Henry Winkler’s ‘Cruel’ Upbringing Made Him Promise To Be A Better Father To His Kids
May 13, 2022 by apost team
Few people have had to overcome as much difficulty to succeed in their profession as actor, producer and children's book author Henry Winkler. The talented star is best known for playing Arthur "Fonzie" Fonzarelli on the popular sitcom "Happy Days." Henry accomplished what most actors strive to do, avoiding being typecast after such a significant role.
"Happy Days" made Henry a household name and won him several awards, but he didn't want to get stuck only playing bad-boy types forever. However, he has continued to excel as a comedic actor, playing iconic roles on popular television shows such as "Arrested Development," "Parks and Recreation" and he even won an Emmy award for his performance as Gene Cousineau on the HBO dark comedy series "Barry."
Henry also went on to become a successful producer behind the camera on the hit action series "Macgyver." What makes his career all the more impressive is that Henry has struggled with dyslexia throughout his life. He said he did not read a book on his own until he was age 31. As an actor who is expected to read and memorize lines for a living, you can imagine how much of a challenge this was for Henry to overcome.
Despite struggling in his personal life, Henry has had an unforgettable career and leads a fulfilling private life. He has been married to Stacey Weitzman since 1978 and is a father to three children. While raising his kids, Henry made sure to not repeat the same mistakes his parents made while raising him.
Henry was born in Manhattan, New York City, on Oct. 30, 1945. He lived there until he was 27, before moving to California. Due to his dyslexia, Henry struggled in school and was considered slow and stupid by his family, who was unaware of his learning disability. This conflict caused Henry much anxiety and stress in his childhood. He was often punished unfairly because of his poor grades, which strained his relationship with his parents.
Despite his struggles, Henry still went on to have an impressive academic career. After taking summer courses, he graduated from McBurney School in 1963, after taking summer courses to make up for his poor grades. In 1967, with much difficulty, he earned his Bachelor's degree from Emerson College. Then Henry earned a Master of Fine Arts degree from the Yale School of Drama in 1970. While auditioning for Yale, he forgot his prepared Shakespearean monologue and created his own on the spot.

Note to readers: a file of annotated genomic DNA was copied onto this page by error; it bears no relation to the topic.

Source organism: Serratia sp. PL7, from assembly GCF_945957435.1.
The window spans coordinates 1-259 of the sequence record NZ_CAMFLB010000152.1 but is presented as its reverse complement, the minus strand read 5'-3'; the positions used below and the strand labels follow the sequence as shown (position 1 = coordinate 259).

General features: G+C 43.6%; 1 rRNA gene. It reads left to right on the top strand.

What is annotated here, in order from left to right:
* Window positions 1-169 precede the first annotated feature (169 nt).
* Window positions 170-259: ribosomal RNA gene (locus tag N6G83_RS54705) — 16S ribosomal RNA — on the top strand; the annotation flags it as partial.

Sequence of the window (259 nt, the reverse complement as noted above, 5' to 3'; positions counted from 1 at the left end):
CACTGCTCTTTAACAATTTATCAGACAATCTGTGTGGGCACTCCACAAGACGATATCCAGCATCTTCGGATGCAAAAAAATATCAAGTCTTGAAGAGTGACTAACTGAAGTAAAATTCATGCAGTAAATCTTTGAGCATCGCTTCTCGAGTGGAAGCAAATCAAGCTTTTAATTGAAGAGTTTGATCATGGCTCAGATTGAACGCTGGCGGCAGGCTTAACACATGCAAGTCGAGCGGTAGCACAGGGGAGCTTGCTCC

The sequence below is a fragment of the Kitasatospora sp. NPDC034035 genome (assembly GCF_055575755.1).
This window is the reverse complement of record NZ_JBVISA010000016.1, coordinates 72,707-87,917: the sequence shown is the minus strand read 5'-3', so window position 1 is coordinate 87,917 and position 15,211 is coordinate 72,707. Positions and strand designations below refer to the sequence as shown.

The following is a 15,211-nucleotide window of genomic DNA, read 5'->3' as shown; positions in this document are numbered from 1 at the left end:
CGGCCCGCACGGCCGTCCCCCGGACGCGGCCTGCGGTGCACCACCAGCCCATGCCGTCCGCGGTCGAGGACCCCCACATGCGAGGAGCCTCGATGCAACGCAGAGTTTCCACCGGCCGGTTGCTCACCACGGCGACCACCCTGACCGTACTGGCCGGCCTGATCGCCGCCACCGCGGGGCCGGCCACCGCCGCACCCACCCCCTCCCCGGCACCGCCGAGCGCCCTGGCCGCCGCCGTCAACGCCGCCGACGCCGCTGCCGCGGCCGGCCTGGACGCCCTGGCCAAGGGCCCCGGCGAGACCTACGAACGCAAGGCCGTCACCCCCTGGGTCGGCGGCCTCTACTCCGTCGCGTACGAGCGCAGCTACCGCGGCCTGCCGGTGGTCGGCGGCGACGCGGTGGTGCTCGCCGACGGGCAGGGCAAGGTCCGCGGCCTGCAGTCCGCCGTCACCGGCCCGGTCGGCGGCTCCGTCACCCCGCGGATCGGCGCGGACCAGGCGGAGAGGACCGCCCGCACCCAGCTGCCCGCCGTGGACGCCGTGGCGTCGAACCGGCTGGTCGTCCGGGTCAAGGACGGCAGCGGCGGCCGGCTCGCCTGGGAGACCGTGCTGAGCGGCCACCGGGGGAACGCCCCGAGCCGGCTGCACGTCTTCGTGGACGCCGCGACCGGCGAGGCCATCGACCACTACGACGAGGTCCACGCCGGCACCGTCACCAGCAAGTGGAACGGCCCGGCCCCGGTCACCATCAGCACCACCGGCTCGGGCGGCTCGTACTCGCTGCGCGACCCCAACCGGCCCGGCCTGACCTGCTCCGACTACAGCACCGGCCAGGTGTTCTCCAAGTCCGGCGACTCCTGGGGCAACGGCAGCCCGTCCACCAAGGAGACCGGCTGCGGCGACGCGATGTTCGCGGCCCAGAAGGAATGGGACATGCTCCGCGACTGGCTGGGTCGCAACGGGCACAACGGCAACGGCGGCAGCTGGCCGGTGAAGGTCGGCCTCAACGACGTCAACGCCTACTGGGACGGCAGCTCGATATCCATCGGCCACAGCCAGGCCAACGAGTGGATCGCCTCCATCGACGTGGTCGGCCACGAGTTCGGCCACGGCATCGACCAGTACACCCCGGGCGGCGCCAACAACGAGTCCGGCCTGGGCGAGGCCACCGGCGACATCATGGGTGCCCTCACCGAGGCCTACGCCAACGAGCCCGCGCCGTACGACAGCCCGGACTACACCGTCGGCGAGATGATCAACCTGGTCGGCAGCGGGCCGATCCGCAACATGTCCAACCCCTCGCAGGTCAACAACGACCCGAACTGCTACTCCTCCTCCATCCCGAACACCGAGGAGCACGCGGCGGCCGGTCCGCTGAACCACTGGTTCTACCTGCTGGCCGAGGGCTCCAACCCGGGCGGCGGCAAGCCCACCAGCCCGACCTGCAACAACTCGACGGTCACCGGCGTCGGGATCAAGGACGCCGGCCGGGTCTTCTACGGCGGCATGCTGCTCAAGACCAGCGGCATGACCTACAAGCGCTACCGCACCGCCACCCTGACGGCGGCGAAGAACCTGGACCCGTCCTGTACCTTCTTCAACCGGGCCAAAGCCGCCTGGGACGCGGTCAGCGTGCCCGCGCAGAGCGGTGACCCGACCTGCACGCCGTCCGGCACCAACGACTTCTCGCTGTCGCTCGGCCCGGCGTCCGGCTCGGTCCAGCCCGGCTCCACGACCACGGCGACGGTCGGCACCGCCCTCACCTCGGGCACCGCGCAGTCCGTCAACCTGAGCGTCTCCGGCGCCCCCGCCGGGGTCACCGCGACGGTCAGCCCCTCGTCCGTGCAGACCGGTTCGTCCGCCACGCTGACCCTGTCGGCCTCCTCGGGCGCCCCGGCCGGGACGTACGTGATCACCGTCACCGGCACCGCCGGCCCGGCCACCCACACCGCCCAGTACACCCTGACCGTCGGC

Henry shared in his own words what his academic experience was like as he told The Guardian:
"I was completely befuddled by school. I was trying so hard but I couldn't succeed.”
“Did I really have to feel so bad and struggle so much and think I was so stupid for so long? I really feel we have to teach children how they learn, not what we think they should learn at school."
Henry stressed that education was very important to his parents. “They were very critical and sometimes cruel,” he said. “Their pet name for me was Dummer Hund (dumb dog).”
It wasn't until Henry was 31 that he realized there was a reason for his struggles with reading and writing. Around that time, he also made some incredible life changes. In 1978, Henry married Stacey Weitzman and adopted her son Jed Weitzman as well. The couple went on to have two children of their own, Max Winkler and Zoe Winkler, and the former is now in show business as a director.
Henry learned about dyslexia while he was helping his stepson in school, who also has learning difficulties. This realization changed Henry's life as he finally understood what made him different from other learners. He also vowed to not repeat his parents' mistakes. Henry told The Guardian:
“As a child, before I went to bed, I thought every night that I would be a different parent from my parents. I don’t think I have ever laid a hand on my children – but as a kid I had hands, a hairbrush … I remember having breakfast. It was cereal and I put my ear down to the bowl to hear the ‘snap, crackle and pop.’ My mother exploded and chased me around the table. All I was doing was listening. How bad was that?”
During an interview, Henry talked about helping out his son Max, and Max had told him that Henry loved him “too much” during his childhood. He explained:
“And I said, ‘I would do it all again,’ because the alternative is hideous. My parents were very tough. Not just strict. They didn’t care to see an individual outside of who they were and how it translated to their life.”
Henry has certainly overcome a lot in his lifetime and has made sure to raise his children the way he had always wanted to be raised.Stacey Weitzman, Henry Winkler (2019), (Presley Ann/Getty Images for Champagne Bollinger )
Did you know about Henry Winkler's tough upbringing? What do you think about his parenting tactics? Let us know, and be sure to pass this along to your loved ones, too.